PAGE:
Andrew Detmer (Dane DeHaan), his cousin Matt (Alex Russell) and Steve Montgomery (Michael B. Jordan) behave like typical high school students until, one day, they enter a hole in the ground where they touch a giant crystal that gives mysterious telekinetic superpowers. They start using their superpowers on very small scales, i.e. by using their mind to lift up Legos and items, such as stuffed animals, at a store. Then they move on to moving cars in parking lots and, before you know it, they learn how to fly. Andrew documents everything with a video camera, so what you see is from the camera's footage. Soon, a second camera enters the picture when Matt befriends Casey (Ashley Hinshaw), a girl who records her life on video for her own blog. Will Andrew, Matt and Steve be able to control their superpowers from getting out of hand? What might happen if their secret were publicly exposed?
A truly great sci-fi thriller should not only have nifty special effects, but it should also be intelligent and at least somewhat grounded in reality with believable characters. Fortunately, Chronicle has just those elements to turn it into a sci-fi classic. Andrew isn't just a stereotypically alienated high school student. He's clearly suffering from being bullied at school, the abuse by his alcoholic father, and the fact that his beloved mother lies dying of cancer in bed. There's a lot of pent-up anger inside him, so the events that transpire to him in the second half of the film make logical sense. It's also worth mentioning that he and his two buddies actually show some signs of intelligence, i.e. when Matt refers to Plato's Allegory of the Cave from The Republic as he and his buddies descend into the cavernous hole in the ground. There's no particular nemesis in Chronicle because the characters are quite complicated humans instead of cartoonish, cardboard characters. It also helps that the performances, particular DeHaan's, remain thoroughly believable and natural.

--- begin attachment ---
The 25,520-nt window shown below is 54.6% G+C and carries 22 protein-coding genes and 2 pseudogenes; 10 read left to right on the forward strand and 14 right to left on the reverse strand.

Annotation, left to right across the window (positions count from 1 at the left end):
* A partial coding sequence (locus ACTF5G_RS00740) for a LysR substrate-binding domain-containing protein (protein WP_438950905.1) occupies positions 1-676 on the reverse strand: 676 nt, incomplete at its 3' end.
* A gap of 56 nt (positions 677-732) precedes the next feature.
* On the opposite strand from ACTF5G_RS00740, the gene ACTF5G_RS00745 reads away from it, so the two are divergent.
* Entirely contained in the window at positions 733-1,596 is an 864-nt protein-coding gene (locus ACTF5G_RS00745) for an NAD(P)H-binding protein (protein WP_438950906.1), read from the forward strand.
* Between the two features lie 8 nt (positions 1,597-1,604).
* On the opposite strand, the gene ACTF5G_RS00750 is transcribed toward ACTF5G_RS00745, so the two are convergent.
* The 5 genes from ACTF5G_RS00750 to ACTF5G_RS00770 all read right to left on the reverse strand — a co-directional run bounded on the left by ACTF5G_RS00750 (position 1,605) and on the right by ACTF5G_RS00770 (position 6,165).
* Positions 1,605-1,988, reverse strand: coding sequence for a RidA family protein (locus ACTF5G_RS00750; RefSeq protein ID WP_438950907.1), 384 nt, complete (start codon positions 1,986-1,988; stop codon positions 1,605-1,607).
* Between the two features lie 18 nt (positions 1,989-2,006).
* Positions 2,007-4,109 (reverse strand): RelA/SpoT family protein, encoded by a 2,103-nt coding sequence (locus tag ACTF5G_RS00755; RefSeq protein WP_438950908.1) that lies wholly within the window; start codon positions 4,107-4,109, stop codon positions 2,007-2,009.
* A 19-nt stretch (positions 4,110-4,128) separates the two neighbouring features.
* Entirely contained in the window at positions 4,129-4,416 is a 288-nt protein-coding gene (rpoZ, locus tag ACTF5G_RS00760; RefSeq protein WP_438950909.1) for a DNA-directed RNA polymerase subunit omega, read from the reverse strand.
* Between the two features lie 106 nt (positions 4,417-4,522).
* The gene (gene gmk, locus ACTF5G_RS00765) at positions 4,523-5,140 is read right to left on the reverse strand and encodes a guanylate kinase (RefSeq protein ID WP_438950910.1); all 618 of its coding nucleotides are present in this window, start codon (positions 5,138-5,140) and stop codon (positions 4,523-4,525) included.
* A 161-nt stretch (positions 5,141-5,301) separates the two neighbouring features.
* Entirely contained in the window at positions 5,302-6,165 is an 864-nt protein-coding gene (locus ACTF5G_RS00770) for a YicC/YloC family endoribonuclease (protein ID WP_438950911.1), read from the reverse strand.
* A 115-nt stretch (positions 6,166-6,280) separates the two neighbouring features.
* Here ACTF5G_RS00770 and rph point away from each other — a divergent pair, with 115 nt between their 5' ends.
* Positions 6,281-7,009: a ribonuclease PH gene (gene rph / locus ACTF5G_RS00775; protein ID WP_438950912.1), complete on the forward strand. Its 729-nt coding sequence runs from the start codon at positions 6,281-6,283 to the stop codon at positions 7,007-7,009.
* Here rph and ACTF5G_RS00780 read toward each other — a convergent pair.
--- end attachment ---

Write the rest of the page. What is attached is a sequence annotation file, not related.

Director Josh Trank moves the film along at an appropriately brisk pace so that not a single moment drags. Given the budget limitations, the special effects look quite impressive at times---although, fortunately, those effects aren't the only special aspects of Chronicle: it also has a clever and surprisingly poignant screenplay. Screenwriter Max Landis should be commended for not dumbing down the dialogue. He treats the audience (and characters) with respect which is more than you can say for most films in the "found footage" sci-fi/horror genre, i.e. Paranormal Activity, which normally require you to check your brain at the door in order to be entertained. When the stakes become higher in the third act, the internal logics of the film remain intact and nothing feels too gimmicky, convoluted or over-the-top. Moreover, you will also find a few moments of comic relief, which won't be spoiled here, as the boys find ways to amuse themselves with their superpowers.
At an ideal running time of 1 hour and 23 minutes, Chronicle manages to be a thoroughly exhilarating, imaginative and character driven sci-fi thriller that's invigoratingly smart and surprisingly poignant. It's destined to become a sci-fi classic.
An Inconsistent Truth